Give Them a Role

If someone’s a total newbie, then they’re already learning a ton just by being out there. If your friend is more experienced or has a desire to take on more responsibility, you could give them a task that they will perform throughout the trip. They might be responsible for navigating, cooking, and finding water. As they gain confidence and experience, they’ll be ready to take on more and more.

Distinguish Between Encouragement and Pressure

This one can seem tricky, because there are a lot of situations outdoors when people really appreciate encouragement—and there are also situations when it’s extremely annoying (or worse) to keep “encouraging” someone to do something they don’t want to do.

Unless you’re specifically averting an emergency, never put someone’s body in a situation they don’t want to be in. For instance, if you’re steering a boat, and they say “Don’t take us over there,” it’s super messed up to bring the boat (and their body) to the place they don’t want to go. If they’re riding your snowmobile, and ask you to please drive slowly, there is no world in which it’s funny to accelerate. If they’ve been standing at the edge of a cliff for an hour, trying to get up the nerve to jump into a river, do not give them a gentle push. Maybe you think that they’ll actually love the experience, and you’re trying to show them that. Maybe you think that you’re helping them. It doesn’t matter. You don’t have to do it. Don’t do it.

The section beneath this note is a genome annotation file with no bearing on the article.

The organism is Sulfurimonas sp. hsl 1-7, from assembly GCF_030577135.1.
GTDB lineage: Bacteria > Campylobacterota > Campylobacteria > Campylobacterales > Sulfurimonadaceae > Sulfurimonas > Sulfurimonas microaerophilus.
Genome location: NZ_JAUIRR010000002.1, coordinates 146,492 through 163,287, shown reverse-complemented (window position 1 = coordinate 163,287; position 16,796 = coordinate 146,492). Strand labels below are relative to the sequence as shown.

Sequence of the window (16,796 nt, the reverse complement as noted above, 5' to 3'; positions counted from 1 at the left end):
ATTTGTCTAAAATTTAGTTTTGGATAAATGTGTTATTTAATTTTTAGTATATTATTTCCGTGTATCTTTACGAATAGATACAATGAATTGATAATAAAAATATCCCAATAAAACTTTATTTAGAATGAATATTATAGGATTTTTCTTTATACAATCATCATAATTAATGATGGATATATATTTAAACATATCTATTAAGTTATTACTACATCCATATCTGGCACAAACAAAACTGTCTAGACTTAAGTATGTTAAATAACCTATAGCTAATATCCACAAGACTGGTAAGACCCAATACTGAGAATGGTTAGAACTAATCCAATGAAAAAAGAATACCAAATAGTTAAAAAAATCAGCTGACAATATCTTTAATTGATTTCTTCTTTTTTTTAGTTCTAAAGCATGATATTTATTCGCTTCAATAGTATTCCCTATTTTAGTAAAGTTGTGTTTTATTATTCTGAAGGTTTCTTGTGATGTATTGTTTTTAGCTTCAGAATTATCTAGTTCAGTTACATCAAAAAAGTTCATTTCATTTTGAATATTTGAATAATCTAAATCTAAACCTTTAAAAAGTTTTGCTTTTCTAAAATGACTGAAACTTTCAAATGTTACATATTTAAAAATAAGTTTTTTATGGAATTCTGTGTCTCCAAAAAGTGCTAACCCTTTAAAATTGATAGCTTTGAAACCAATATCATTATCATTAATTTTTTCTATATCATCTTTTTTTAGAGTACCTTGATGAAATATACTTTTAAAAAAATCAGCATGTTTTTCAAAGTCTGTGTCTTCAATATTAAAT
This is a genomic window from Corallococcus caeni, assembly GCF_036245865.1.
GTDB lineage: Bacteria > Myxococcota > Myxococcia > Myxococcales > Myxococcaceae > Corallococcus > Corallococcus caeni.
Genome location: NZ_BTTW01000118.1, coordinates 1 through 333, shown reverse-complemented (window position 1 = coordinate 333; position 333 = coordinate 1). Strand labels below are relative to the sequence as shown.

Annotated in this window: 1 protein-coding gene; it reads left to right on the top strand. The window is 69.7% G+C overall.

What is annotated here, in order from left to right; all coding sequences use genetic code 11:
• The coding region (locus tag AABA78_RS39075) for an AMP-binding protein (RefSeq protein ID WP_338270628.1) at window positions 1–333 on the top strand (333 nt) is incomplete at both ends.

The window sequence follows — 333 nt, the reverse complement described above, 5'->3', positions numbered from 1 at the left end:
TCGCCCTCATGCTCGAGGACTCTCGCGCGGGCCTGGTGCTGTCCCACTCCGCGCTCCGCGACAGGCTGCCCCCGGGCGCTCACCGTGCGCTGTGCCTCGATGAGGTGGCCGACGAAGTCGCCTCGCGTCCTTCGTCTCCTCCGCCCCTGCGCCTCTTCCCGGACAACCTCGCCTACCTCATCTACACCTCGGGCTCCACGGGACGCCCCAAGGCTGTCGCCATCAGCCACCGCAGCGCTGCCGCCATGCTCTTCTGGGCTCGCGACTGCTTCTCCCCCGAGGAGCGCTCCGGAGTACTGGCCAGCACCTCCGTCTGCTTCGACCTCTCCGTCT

If you believe your friend will genuinely enjoy something they’re unsure about, just tell them. “I think if we take the boat over to those waves, you’ll have fun, and it’s very safe. You’re wearing a life jacket, and even if you fall out, the water is shallow enough to stand in. Do you want to give it a try?” Tell them what you think, and give the details. If they say no, respect their decision—cheerfully. They’re already pushing their comfort zone by coming out with you, and it’s vital to be a good steward of that trust.

If you’re ever in doubt about the line between encouragement and pressure, you can ask. “In all seriousness, do you want me to encourage you to [cliff jump/touch a bug/drive a dogsled]?” A nervous friend might really appreciate your cheerleading—as long as the choice is theirs.

Take Photos

It’s a not-so-secret among guides that they get better tips when they take lots of pictures for their guests. This is because everyone enjoys looking back at their adventure. But people can’t necessarily take great photos of themselves (or may feel awkward asking for them). Keep moving forward by taking lots of action shots and stopping at many photo stops along the way.

End on a Good Note

Fatigue can have a steep drop-off, meaning that someone can be having a great time, and then they get tired quickly, and continuing to do the activity at that point begins to feel like a chore or worse. If people are having fun, it is a good idea to leave on a positive note. Remember that even if the excursion felt simple to you, it’s a big deal to them—so send over the photos you took, and celebrate their accomplishment. And let them know that if they want to go out again, you’re there.